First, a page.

Wednesday, May 20, 2015


The dress for the trip is purchased.  We settled on jewelry earlier this week.  All that's left to find are shoes.  The dress is a floor length ball-gown pouf, so really, the shoes are pointless.  No one will see them.  They simply need to be comfortable enough to wear all day and night without ruining her groove and protect her feet during all of the "walking around outside parts" of the night.   She has cute flats that would look fine even if they did peek out, but she really really wants heels.

Light pink heels.

With closed toes.

These do not exist in any stores.  This weekend we spent 2 hours at the mall and went to DSW, Off Broadway, Famous, Payless, and the shoe departments of Penneys, Macys, Burlington, and TJ Maxx.  Nothing fit those three simple criteria.  We found dozens of light pink open-toed shoes (no.) and dozens of cute closed toe pink flats (No.) and a handful of cute closed toes shoes in biege and silver (no.) but nothing hit the trifecta.  The weekend went downhill from there and frankly I refuse to engage in this as a dramatic disaster because she has perfectly fine shoes she can wear already.  We have about $30 left in the "dress, jewelry, shoes" part of the budget so I'm willing to buy them if we find something in that price range, but not willing to act like it's the end of the world.

So Monday I found about 8 pairs of cute closed toe mid-height heel light pink shoes online in our price range and sent her the links.  She liked two of them and I said we could look at them together that night on one condition: She had to ask me about shoes in English.  Nothing fancy, just "shoes please" or "shoes?" or "see now?" would work.  Nope, refused.  Repeat tonight.  I'm holding out. She doesn't need these shoes, she wants them.  And for a "want", the least I expect is for her to put in the effort to speak a word of English to my face. There's a huge mental and emotional battle going on behind the scenes that I can only imagine, but they are optional shoes and I'll wait it out.

Monday, May 18, 2015

Gratitude: day 1

Jill suggested a prayer exercise in which all prayers for a week are focused on gratitude and thanksgiving rather than requests and complaints.  Frankly, it's been tough here for a few weeks and I still need prayers for help and sanity every hour of the day, but going to focus on some serious positive perspective.

Going to get all the obvious ones today:

My amazing husband, my beautiful kids, their teachers who obviously care about them so much and work with us to make every interaction valuable, my job that I mostly love when it's not so stressful and which allows us to live in our beautiful home.  Our extended families near and far whom we love and miss, and the internet which lets us all stay in touch so much more than we could have imagined 20 years ago.  In short, my life.  I am so very very grateful.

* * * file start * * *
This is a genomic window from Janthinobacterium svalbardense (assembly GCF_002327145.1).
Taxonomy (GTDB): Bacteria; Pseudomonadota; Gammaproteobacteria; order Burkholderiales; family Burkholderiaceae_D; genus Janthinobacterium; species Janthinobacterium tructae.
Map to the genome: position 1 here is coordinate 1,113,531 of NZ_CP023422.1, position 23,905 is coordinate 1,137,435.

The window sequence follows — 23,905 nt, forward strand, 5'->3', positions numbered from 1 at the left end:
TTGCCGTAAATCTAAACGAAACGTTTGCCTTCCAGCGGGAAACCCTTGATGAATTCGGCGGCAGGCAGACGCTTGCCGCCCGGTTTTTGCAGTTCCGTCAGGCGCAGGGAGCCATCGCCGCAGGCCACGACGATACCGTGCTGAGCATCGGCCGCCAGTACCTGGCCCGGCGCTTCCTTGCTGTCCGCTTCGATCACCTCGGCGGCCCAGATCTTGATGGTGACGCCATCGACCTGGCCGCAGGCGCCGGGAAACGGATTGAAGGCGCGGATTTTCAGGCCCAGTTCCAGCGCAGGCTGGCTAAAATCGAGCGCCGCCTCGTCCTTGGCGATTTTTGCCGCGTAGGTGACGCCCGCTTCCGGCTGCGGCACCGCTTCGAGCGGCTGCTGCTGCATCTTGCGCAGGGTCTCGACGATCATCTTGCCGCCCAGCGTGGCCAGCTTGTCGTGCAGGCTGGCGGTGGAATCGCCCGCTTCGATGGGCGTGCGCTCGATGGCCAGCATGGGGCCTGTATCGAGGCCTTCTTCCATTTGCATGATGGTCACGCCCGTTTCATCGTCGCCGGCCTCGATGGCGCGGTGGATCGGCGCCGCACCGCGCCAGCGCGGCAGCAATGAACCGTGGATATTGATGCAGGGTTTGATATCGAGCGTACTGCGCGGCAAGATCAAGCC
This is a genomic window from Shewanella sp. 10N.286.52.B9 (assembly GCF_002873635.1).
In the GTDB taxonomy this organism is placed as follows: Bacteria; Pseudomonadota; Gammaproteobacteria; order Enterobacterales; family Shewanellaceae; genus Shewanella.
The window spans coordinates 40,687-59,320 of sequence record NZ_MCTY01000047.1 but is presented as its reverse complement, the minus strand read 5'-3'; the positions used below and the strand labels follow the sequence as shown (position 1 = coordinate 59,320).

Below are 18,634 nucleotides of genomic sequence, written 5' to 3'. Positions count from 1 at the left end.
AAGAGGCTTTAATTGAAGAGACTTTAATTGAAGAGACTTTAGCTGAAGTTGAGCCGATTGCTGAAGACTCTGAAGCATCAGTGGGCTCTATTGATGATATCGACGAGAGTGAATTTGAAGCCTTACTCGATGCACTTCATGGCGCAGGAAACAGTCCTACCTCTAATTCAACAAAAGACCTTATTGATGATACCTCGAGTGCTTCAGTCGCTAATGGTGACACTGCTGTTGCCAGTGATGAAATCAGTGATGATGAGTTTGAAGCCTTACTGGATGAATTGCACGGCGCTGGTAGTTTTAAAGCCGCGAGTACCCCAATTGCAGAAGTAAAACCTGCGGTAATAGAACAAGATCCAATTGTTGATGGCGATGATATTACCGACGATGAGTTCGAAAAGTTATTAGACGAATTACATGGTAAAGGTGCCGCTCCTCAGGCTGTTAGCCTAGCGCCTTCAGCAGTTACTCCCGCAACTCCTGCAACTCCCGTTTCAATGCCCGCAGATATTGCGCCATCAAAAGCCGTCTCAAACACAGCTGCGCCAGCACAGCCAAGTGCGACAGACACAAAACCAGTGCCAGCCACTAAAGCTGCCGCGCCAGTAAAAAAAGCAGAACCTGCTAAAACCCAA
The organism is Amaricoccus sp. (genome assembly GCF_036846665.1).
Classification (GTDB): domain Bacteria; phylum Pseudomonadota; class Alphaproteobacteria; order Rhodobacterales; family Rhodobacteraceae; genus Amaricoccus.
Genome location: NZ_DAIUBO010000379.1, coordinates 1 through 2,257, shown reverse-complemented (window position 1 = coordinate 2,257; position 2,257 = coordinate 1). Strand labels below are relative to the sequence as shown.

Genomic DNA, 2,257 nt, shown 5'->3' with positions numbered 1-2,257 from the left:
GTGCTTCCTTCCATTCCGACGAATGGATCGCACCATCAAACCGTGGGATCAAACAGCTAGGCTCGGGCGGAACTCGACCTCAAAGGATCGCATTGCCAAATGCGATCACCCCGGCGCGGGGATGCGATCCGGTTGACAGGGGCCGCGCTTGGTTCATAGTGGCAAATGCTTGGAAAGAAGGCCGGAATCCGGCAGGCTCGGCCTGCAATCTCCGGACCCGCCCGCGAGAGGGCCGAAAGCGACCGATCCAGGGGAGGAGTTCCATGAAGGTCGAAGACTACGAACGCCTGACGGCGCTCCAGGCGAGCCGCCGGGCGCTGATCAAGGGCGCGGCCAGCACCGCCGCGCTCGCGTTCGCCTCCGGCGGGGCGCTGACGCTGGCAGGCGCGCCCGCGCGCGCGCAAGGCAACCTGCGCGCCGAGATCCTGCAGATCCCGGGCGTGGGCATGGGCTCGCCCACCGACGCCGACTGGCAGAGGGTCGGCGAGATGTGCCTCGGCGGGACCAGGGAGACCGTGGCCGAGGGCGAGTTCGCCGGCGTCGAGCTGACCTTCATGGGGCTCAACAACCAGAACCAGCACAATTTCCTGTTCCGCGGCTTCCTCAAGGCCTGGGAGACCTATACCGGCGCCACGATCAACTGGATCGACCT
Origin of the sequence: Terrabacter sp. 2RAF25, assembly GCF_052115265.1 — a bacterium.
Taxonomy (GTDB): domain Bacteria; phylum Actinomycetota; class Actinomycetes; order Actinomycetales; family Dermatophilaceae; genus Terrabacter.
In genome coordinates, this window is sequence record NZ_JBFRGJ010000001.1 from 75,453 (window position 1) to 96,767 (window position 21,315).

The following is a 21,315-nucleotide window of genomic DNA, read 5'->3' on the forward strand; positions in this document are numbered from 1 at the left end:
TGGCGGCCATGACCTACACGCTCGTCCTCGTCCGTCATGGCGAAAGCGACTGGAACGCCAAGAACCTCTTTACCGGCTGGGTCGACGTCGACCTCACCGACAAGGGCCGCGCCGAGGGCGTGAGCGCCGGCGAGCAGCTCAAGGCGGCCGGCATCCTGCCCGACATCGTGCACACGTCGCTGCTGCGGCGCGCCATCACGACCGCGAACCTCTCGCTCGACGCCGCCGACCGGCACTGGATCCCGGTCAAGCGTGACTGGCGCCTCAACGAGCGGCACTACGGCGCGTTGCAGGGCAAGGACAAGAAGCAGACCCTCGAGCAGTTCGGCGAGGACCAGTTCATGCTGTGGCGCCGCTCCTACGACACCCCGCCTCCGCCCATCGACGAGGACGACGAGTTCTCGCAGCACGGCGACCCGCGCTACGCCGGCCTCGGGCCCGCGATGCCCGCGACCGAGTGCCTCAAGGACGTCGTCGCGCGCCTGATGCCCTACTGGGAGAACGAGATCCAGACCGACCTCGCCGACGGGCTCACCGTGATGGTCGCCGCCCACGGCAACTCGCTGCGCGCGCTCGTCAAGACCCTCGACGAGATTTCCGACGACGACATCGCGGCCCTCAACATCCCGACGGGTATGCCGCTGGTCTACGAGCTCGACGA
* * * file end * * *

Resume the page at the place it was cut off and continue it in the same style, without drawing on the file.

I'm also grateful for the grace and compassion that got us through the afternoon with peace, good humor, and open hearts.  It may not have been a yahtzee of 6's, but we managed to roll a pretty good full house of 4's and 5's tonight.

Sunday, May 17, 2015

My people are talkers.  If something bothers us we talk about it.  We might even yell about it.  But we get it out, get it over with, and move on.  Secrets are exhausting and take away from living your life.

I'm baffled by the secret-hoarders.  I don't understand this mindset.  The excuse of "we didn't tell you because we didn't want you to worry" makes no sense to me.  It means I never ever stop worrying.  Because apparently everyone is sitting on their own secret ticking time bomb and they're just not going to tell anyone until it explodes.

And so I'll write even on the crappy days.  Because my people are of the "it needs air to heal" mindset.

Kids are exhausting.  I love them all.  I love them so much it makes me dizzy.  I want to love them, and I want to know them.  I heard today: "To be loved but not really known is a weak comfort.  To be known but not loved is our biggest fear.  To be fully known and still truly loved is our greatest joy and hope."   I wish wish wish our oldest would let us know her.  Let us love her for who she is.  The walls are intense.  Just...wall.

I don't like walls.  I don't like hiding behind a wall and not telling someone what hurts and scares us and what will help make it tolerable.  I really hate being locked on this side of a wall not being told anything; I hate being handed lukewarm assurances from someone clearly hurting and in chaos that, really, it's all fine when it's so clearly not.

I'm screaming from my side of the wall: "Help me help you.  Let me help you. Just trust me to love you through this."   WALL.

Saturday, May 16, 2015


There's just not ever a day of rainbows and sunshine here.  Rob and I are good.  Great.  We're a solid 9.7 on a scale of 10 and most days I feel like we're standing back to back fighting off the biggest swarm of zombie alien monster attackers ever to drag themselves across a movie screen.  We're a team.  That's the good part.  We'd completely fall apart without each other, which maybe isn't so good, but we're good.

The rest of this circus is not really interested in being on our team.

One is on the cusp of being held back in school.  We can't seem to make life work the way it should for this one, and a year of reinforcing basics seems to be the best solution.  We feel like it's for the best and won't really be an issue, but I can't help thinking just a little less distraction and chaos would mean a lot.  Every day and every action is a happy-go-lucky battle of wills.